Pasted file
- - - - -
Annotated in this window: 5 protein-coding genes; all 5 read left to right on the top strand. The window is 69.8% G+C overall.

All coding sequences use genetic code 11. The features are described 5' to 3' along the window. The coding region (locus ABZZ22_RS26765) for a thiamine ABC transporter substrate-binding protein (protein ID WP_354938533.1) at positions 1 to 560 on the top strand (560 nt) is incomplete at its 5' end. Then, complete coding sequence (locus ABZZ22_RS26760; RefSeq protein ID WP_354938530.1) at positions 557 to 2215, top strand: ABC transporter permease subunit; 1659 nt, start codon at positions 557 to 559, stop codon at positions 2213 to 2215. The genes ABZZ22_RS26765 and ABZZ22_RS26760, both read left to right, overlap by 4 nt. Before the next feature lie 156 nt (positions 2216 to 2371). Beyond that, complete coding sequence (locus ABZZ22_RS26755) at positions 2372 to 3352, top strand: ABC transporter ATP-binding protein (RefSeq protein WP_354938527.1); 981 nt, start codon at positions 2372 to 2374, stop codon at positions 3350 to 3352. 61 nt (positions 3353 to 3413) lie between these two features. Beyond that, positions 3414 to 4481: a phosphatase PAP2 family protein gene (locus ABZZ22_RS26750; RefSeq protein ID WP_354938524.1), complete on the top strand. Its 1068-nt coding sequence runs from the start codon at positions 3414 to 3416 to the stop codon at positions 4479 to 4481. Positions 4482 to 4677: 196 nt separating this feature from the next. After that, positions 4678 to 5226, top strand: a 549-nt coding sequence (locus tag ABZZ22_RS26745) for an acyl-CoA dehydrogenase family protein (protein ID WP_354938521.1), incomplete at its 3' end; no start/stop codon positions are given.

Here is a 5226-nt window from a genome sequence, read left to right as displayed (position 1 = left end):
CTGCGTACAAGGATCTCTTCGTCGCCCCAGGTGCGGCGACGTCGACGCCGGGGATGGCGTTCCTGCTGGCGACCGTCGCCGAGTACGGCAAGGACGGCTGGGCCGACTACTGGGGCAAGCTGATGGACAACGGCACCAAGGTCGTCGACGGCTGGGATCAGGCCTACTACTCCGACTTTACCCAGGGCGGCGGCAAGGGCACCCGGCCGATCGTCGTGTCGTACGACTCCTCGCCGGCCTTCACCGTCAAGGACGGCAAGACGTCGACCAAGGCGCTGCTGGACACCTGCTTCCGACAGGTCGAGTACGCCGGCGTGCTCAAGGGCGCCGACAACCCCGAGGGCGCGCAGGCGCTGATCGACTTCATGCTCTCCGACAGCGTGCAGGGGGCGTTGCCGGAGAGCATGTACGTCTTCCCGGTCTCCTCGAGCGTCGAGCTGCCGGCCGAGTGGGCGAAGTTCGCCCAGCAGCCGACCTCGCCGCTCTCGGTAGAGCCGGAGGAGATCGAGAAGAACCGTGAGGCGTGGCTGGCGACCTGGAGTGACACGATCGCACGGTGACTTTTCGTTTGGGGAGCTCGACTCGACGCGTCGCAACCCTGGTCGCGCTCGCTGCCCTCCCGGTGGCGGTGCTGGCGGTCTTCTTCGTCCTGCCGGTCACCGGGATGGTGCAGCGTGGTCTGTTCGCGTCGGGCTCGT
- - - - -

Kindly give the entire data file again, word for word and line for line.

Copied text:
Annotated in this window: 5 protein-coding genes; all 5 read left to right on the top strand. The window is 69.8% G+C overall.

All coding sequences use genetic code 11. The features are described 5' to 3' along the window. The coding region (locus ABZZ22_RS26765) for a thiamine ABC transporter substrate-binding protein (protein ID WP_354938533.1) at positions 1 to 560 on the top strand (560 nt) is incomplete at its 5' end. Then, complete coding sequence (locus ABZZ22_RS26760; RefSeq protein ID WP_354938530.1) at positions 557 to 2215, top strand: ABC transporter permease subunit; 1659 nt, start codon at positions 557 to 559, stop codon at positions 2213 to 2215. The genes ABZZ22_RS26765 and ABZZ22_RS26760, both read left to right, overlap by 4 nt. Before the next feature lie 156 nt (positions 2216 to 2371). Beyond that, complete coding sequence (locus ABZZ22_RS26755) at positions 2372 to 3352, top strand: ABC transporter ATP-binding protein (RefSeq protein WP_354938527.1); 981 nt, start codon at positions 2372 to 2374, stop codon at positions 3350 to 3352. 61 nt (positions 3353 to 3413) lie between these two features. Beyond that, positions 3414 to 4481: a phosphatase PAP2 family protein gene (locus ABZZ22_RS26750; RefSeq protein ID WP_354938524.1), complete on the top strand. Its 1068-nt coding sequence runs from the start codon at positions 3414 to 3416 to the stop codon at positions 4479 to 4481. Positions 4482 to 4677: 196 nt separating this feature from the next. After that, positions 4678 to 5226, top strand: a 549-nt coding sequence (locus tag ABZZ22_RS26745) for an acyl-CoA dehydrogenase family protein (protein ID WP_354938521.1), incomplete at its 3' end; no start/stop codon positions are given.

Here is a 5226-nt window from a genome sequence, read left to right as displayed (position 1 = left end):
CTGCGTACAAGGATCTCTTCGTCGCCCCAGGTGCGGCGACGTCGACGCCGGGGATGGCGTTCCTGCTGGCGACCGTCGCCGAGTACGGCAAGGACGGCTGGGCCGACTACTGGGGCAAGCTGATGGACAACGGCACCAAGGTCGTCGACGGCTGGGATCAGGCCTACTACTCCGACTTTACCCAGGGCGGCGGCAAGGGCACCCGGCCGATCGTCGTGTCGTACGACTCCTCGCCGGCCTTCACCGTCAAGGACGGCAAGACGTCGACCAAGGCGCTGCTGGACACCTGCTTCCGACAGGTCGAGTACGCCGGCGTGCTCAAGGGCGCCGACAACCCCGAGGGCGCGCAGGCGCTGATCGACTTCATGCTCTCCGACAGCGTGCAGGGGGCGTTGCCGGAGAGCATGTACGTCTTCCCGGTCTCCTCGAGCGTCGAGCTGCCGGCCGAGTGGGCGAAGTTCGCCCAGCAGCCGACCTCGCCGCTCTCGGTAGAGCCGGAGGAGATCGAGAAGAACCGTGAGGCGTGGCTGGCGACCTGGAGTGACACGATCGCACGGTGACTTTTCGTTTGGGGAGCTCGACTCGACGCGTCGCAACCCTGGTCGCGCTCGCTGCCCTCCCGGTGGCGGTGCTGGCGGTCTTCTTCGTCCTGCCGGTCACCGGGATGGTGCAGCGTGGTCTGTTCGCGTCGGGCTCGT